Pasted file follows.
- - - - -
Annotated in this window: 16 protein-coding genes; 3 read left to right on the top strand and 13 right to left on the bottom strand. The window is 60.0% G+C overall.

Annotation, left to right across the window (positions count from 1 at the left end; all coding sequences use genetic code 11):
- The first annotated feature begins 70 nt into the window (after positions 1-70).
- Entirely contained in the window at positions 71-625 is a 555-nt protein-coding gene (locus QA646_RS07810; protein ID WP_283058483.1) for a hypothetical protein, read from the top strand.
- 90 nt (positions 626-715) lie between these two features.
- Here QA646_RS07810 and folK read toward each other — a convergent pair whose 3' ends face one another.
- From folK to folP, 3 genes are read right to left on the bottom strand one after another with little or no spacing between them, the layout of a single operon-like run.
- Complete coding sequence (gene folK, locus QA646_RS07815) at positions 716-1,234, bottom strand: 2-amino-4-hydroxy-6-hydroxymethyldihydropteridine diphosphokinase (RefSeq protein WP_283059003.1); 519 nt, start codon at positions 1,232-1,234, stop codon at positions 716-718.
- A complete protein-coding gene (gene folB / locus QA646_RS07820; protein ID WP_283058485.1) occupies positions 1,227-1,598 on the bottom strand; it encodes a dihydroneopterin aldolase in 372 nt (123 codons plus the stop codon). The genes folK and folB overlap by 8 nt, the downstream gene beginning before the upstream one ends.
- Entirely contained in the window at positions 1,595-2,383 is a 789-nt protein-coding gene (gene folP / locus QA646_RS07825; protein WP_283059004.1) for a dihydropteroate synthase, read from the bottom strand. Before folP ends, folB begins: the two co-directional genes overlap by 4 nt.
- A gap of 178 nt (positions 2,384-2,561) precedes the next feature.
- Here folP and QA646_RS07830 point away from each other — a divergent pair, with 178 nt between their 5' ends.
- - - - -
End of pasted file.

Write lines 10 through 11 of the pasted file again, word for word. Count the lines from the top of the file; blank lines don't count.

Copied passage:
- Entirely contained in the window at positions 1,595-2,383 is a 789-nt protein-coding gene (gene folP / locus QA646_RS07825; protein WP_283059004.1) for a dihydropteroate synthase, read from the bottom strand. Before folP ends, folB begins: the two co-directional genes overlap by 4 nt.
- A gap of 178 nt (positions 2,384-2,561) precedes the next feature.